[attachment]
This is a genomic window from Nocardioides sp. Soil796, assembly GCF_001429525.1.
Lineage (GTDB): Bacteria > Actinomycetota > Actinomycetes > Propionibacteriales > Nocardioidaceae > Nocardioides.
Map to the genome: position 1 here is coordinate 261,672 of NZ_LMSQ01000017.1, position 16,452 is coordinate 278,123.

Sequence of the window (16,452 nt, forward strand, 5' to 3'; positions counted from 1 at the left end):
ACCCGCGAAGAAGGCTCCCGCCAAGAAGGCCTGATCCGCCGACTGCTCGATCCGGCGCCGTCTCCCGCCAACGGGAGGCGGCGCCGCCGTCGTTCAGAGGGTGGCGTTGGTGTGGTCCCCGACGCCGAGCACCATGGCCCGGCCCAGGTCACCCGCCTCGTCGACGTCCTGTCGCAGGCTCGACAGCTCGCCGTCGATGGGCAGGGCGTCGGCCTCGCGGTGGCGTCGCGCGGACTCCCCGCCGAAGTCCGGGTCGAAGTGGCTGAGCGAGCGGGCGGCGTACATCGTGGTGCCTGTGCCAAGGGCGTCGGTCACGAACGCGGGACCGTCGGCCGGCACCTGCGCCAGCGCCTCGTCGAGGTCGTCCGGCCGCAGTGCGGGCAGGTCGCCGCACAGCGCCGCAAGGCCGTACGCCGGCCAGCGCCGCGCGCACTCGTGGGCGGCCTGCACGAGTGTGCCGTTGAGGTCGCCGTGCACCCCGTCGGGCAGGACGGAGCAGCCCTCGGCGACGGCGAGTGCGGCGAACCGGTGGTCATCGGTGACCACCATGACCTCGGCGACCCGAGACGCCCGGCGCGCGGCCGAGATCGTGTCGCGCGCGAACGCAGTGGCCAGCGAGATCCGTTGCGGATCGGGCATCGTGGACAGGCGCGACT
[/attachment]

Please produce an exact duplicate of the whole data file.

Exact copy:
This is a genomic window from Nocardioides sp. Soil796, assembly GCF_001429525.1.
Lineage (GTDB): Bacteria > Actinomycetota > Actinomycetes > Propionibacteriales > Nocardioidaceae > Nocardioides.
Map to the genome: position 1 here is coordinate 261,672 of NZ_LMSQ01000017.1, position 16,452 is coordinate 278,123.

Sequence of the window (16,452 nt, forward strand, 5' to 3'; positions counted from 1 at the left end):
ACCCGCGAAGAAGGCTCCCGCCAAGAAGGCCTGATCCGCCGACTGCTCGATCCGGCGCCGTCTCCCGCCAACGGGAGGCGGCGCCGCCGTCGTTCAGAGGGTGGCGTTGGTGTGGTCCCCGACGCCGAGCACCATGGCCCGGCCCAGGTCACCCGCCTCGTCGACGTCCTGTCGCAGGCTCGACAGCTCGCCGTCGATGGGCAGGGCGTCGGCCTCGCGGTGGCGTCGCGCGGACTCCCCGCCGAAGTCCGGGTCGAAGTGGCTGAGCGAGCGGGCGGCGTACATCGTGGTGCCTGTGCCAAGGGCGTCGGTCACGAACGCGGGACCGTCGGCCGGCACCTGCGCCAGCGCCTCGTCGAGGTCGTCCGGCCGCAGTGCGGGCAGGTCGCCGCACAGCGCCGCAAGGCCGTACGCCGGCCAGCGCCGCGCGCACTCGTGGGCGGCCTGCACGAGTGTGCCGTTGAGGTCGCCGTGCACCCCGTCGGGCAGGACGGAGCAGCCCTCGGCGACGGCGAGTGCGGCGAACCGGTGGTCATCGGTGACCACCATGACCTCGGCGACCCGAGACGCCCGGCGCGCGGCCGAGATCGTGTCGCGCGCGAACGCAGTGGCCAGCGAGATCCGTTGCGGATCGGGCATCGTGGACAGGCGCGACT